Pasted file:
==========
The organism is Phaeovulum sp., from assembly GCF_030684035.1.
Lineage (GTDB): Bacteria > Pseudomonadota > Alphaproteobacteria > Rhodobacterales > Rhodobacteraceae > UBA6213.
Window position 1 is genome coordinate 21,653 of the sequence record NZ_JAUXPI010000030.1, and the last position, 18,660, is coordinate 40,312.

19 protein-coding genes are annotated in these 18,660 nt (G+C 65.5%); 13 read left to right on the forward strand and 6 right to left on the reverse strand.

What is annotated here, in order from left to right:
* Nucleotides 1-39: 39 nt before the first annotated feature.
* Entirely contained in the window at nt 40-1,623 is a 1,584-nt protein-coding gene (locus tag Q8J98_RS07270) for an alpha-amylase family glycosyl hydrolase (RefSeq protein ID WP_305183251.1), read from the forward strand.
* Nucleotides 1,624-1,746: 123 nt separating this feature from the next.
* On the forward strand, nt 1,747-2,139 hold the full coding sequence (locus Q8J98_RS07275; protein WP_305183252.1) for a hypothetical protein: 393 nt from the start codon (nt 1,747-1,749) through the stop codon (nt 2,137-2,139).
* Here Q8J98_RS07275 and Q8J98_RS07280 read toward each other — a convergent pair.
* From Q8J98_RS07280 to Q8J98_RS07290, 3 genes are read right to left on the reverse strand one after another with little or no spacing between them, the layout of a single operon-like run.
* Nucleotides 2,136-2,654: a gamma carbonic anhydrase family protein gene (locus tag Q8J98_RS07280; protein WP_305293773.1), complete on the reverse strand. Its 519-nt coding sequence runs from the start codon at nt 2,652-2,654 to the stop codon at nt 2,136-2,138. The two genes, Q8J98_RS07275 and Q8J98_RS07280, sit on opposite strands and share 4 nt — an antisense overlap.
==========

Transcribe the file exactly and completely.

The organism is Phaeovulum sp., from assembly GCF_030684035.1.
Lineage (GTDB): Bacteria > Pseudomonadota > Alphaproteobacteria > Rhodobacterales > Rhodobacteraceae > UBA6213.
Window position 1 is genome coordinate 21,653 of the sequence record NZ_JAUXPI010000030.1, and the last position, 18,660, is coordinate 40,312.

19 protein-coding genes are annotated in these 18,660 nt (G+C 65.5%); 13 read left to right on the forward strand and 6 right to left on the reverse strand.

What is annotated here, in order from left to right:
* Nucleotides 1-39: 39 nt before the first annotated feature.
* Entirely contained in the window at nt 40-1,623 is a 1,584-nt protein-coding gene (locus tag Q8J98_RS07270) for an alpha-amylase family glycosyl hydrolase (RefSeq protein ID WP_305183251.1), read from the forward strand.
* Nucleotides 1,624-1,746: 123 nt separating this feature from the next.
* On the forward strand, nt 1,747-2,139 hold the full coding sequence (locus Q8J98_RS07275; protein WP_305183252.1) for a hypothetical protein: 393 nt from the start codon (nt 1,747-1,749) through the stop codon (nt 2,137-2,139).
* Here Q8J98_RS07275 and Q8J98_RS07280 read toward each other — a convergent pair.
* From Q8J98_RS07280 to Q8J98_RS07290, 3 genes are read right to left on the reverse strand one after another with little or no spacing between them, the layout of a single operon-like run.
* Nucleotides 2,136-2,654: a gamma carbonic anhydrase family protein gene (locus tag Q8J98_RS07280; protein WP_305293773.1), complete on the reverse strand. Its 519-nt coding sequence runs from the start codon at nt 2,652-2,654 to the stop codon at nt 2,136-2,138. The two genes, Q8J98_RS07275 and Q8J98_RS07280, sit on opposite strands and share 4 nt — an antisense overlap.